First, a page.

Prescription for secure healthcare networks
Here are five key strategies healthcare IT and security professionals can implement to avoid becoming the next hacker horror story:
- Reduce the network attack surface. With more healthcare organizations sharing data across departments, facilities and partner networks, along with the rise of mobile devices, the attack surface of the hospital network has never been larger. Today’s hacker often exploits an overly permissive network to achieve lateral movement once they’ve gained access. A tightly segmented network can avoid lateral movement and isolate many of these attacks, stopping hackers dead in their tracks. Firewalls at the perimeter, along with internal firewalls, can restrict and secure connectivity by creating network segments, security zones and micro-segmentation.
- Enforce a network security policy baseline across all departments. Once the hospital network has been segmented into zones, each zone much be enforced with security rules. A unified security policy identifies unused, shadowed, unattached and expired security rules that can be removed without disrupting access to the system. A unified security policy also highlights rules that are risky, violating zone-segmentation policies, compliance mandates or rules that are inconsistent with best practices. IT automation is a tool that can help organizations achieve this on a much shorter timetable.
- Gain better visibility and control of all assets. Hospital security teams must have a clear understanding of the network topology in order to operate their networks securely and smoothly. This includes physical, on-premises network assets and applications as well as any cloud-based assets.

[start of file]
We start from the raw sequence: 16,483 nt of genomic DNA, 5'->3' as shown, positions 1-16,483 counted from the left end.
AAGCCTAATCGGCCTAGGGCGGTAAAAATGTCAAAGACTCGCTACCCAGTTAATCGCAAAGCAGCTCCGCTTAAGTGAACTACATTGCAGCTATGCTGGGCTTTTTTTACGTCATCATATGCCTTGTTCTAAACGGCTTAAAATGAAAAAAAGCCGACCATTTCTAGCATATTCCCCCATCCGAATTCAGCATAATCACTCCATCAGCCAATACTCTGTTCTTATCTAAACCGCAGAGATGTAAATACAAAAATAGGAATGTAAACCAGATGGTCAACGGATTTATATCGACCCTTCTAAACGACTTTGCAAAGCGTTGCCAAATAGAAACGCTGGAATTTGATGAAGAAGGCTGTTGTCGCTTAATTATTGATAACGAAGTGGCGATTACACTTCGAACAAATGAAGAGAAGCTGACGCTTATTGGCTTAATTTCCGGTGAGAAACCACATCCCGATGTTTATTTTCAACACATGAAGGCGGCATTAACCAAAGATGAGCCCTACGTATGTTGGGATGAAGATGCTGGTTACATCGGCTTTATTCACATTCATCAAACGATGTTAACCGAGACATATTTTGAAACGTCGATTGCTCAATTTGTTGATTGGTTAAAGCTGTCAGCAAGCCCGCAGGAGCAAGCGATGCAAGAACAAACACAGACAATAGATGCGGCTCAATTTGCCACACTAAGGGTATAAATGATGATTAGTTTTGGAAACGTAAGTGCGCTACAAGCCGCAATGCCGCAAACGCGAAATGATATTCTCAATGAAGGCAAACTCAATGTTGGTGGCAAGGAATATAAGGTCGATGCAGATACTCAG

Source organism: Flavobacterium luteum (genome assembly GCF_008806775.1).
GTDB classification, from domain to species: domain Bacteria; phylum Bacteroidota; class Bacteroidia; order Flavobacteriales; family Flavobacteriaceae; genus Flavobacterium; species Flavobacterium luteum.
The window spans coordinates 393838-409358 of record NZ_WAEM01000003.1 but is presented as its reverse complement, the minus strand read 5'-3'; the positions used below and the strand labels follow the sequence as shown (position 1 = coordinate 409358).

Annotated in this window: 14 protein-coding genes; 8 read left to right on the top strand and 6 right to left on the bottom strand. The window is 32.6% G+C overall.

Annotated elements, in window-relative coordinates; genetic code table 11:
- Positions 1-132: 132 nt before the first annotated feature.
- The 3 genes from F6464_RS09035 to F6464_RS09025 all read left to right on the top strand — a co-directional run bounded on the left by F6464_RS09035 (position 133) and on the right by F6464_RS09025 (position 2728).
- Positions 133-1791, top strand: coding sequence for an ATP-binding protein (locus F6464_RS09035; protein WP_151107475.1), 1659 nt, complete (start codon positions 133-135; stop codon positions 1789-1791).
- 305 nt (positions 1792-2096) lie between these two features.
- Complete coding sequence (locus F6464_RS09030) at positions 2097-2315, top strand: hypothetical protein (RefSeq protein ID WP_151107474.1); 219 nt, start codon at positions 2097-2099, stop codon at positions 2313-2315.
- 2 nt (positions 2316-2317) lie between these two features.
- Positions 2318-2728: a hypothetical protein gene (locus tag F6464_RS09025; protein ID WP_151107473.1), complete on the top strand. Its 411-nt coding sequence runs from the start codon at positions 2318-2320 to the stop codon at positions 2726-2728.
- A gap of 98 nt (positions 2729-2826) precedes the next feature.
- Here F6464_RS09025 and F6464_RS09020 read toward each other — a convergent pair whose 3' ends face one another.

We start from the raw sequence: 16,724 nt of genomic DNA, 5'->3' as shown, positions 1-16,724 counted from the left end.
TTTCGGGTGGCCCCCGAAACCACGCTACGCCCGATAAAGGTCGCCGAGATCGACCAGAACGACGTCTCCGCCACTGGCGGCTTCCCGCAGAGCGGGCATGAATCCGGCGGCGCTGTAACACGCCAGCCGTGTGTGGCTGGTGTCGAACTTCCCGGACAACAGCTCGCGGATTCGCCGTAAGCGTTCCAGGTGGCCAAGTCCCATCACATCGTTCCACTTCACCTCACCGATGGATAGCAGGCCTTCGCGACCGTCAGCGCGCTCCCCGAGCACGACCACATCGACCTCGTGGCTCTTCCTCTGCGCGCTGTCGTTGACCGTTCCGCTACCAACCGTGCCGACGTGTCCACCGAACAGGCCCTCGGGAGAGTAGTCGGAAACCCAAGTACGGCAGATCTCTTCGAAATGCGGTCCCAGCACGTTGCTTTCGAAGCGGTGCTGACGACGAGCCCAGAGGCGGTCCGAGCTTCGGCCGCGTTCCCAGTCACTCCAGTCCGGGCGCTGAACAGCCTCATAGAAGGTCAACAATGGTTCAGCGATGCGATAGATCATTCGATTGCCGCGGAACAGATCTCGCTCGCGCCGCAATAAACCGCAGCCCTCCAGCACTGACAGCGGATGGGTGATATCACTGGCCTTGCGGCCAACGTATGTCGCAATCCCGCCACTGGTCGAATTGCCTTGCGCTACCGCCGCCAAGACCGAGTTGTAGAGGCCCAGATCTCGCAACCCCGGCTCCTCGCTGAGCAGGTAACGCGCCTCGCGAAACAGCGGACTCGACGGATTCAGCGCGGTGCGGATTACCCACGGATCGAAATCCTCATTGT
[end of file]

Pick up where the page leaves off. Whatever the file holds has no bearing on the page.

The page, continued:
- Focus on network resiliency. No organization can prevent all breaches; that is the new reality. However, by taking the approach of network resiliency, healthcare organizations can respond to intrusion events with agility. This means that in the event of an attack, a hospital can still conduct business and treat patients. Building a moat around your organization’s network and focusing on zero-day attack vectors is not an effective strategy in today’s dynamic threat environment.
- Get network security on the boardroom agenda. It’s as important as fighting drug-resistant superbugs and improving quality-of-care rankings.
Healthcare IT and security professionals from CISOs to network administrators should take a “when, not if” approach to data breaches. They must prepare for cyber intrusions and take both preventative and proactive measures. Incident response procedures and diligent backups/redundancies are necessary for breach scenarios and other network security emergencies, but certainly are not enough.
By aligning all security policies across the entire healthcare network, implementing network segmentation to minimize exposure, using automation to mitigate network management misfires and planning ahead for how to respond to a breach, organizations can avoid becoming the next horror story splashed across the headlines and focus on what matters most: saving lives.
Ellen Fischl-Bodner focuses on cybersecurity at Tufin where she is the product marketing management subject matter expert on network security policy orchestration, compliance and solutions for industries such as healthcare and energy. She also blogs and presents webinars on hot topics in cybersecurity. Ellen is enthusiastic about innovation and has enjoyed key roles and publications that brought medical breakthroughs to mainstream adoption. Feel free to connect with Ellen on LinkedIn.